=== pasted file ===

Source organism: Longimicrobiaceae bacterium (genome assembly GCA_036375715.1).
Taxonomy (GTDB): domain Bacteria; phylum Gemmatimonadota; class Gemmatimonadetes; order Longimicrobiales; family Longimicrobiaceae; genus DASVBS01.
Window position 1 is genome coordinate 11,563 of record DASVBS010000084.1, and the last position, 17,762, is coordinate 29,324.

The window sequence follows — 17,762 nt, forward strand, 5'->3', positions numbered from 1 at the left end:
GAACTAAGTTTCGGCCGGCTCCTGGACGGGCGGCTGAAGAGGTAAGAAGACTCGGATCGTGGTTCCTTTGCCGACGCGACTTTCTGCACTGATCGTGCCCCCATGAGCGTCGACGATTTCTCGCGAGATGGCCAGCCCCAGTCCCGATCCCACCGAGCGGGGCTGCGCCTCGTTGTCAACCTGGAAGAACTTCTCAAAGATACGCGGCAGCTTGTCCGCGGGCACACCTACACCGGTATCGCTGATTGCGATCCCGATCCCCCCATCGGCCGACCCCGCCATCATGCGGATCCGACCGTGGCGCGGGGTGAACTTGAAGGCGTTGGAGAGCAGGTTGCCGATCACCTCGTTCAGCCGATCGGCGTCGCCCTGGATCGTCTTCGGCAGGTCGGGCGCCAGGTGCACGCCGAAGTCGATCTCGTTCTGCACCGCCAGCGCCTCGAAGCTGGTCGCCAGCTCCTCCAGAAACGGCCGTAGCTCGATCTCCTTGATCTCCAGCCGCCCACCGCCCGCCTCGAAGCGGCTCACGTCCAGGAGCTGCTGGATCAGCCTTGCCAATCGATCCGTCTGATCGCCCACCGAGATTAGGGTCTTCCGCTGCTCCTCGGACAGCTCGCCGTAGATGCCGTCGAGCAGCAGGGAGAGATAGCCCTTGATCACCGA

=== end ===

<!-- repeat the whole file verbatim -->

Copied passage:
Source organism: Longimicrobiaceae bacterium (genome assembly GCA_036375715.1).
Taxonomy (GTDB): domain Bacteria; phylum Gemmatimonadota; class Gemmatimonadetes; order Longimicrobiales; family Longimicrobiaceae; genus DASVBS01.
Window position 1 is genome coordinate 11,563 of record DASVBS010000084.1, and the last position, 17,762, is coordinate 29,324.

The window sequence follows — 17,762 nt, forward strand, 5'->3', positions numbered from 1 at the left end:
GAACTAAGTTTCGGCCGGCTCCTGGACGGGCGGCTGAAGAGGTAAGAAGACTCGGATCGTGGTTCCTTTGCCGACGCGACTTTCTGCACTGATCGTGCCCCCATGAGCGTCGACGATTTCTCGCGAGATGGCCAGCCCCAGTCCCGATCCCACCGAGCGGGGCTGCGCCTCGTTGTCAACCTGGAAGAACTTCTCAAAGATACGCGGCAGCTTGTCCGCGGGCACACCTACACCGGTATCGCTGATTGCGATCCCGATCCCCCCATCGGCCGACCCCGCCATCATGCGGATCCGACCGTGGCGCGGGGTGAACTTGAAGGCGTTGGAGAGCAGGTTGCCGATCACCTCGTTCAGCCGATCGGCGTCGCCCTGGATCGTCTTCGGCAGGTCGGGCGCCAGGTGCACGCCGAAGTCGATCTCGTTCTGCACCGCCAGCGCCTCGAAGCTGGTCGCCAGCTCCTCCAGAAACGGCCGTAGCTCGATCTCCTTGATCTCCAGCCGCCCACCGCCCGCCTCGAAGCGGCTCACGTCCAGGAGCTGCTGGATCAGCCTTGCCAATCGATCCGTCTGATCGCCCACCGAGATTAGGGTCTTCCGCTGCTCCTCGGACAGCTCGCCGTAGATGCCGTCGAGCAGCAGGGAGAGATAGCCCTTGATCACCGA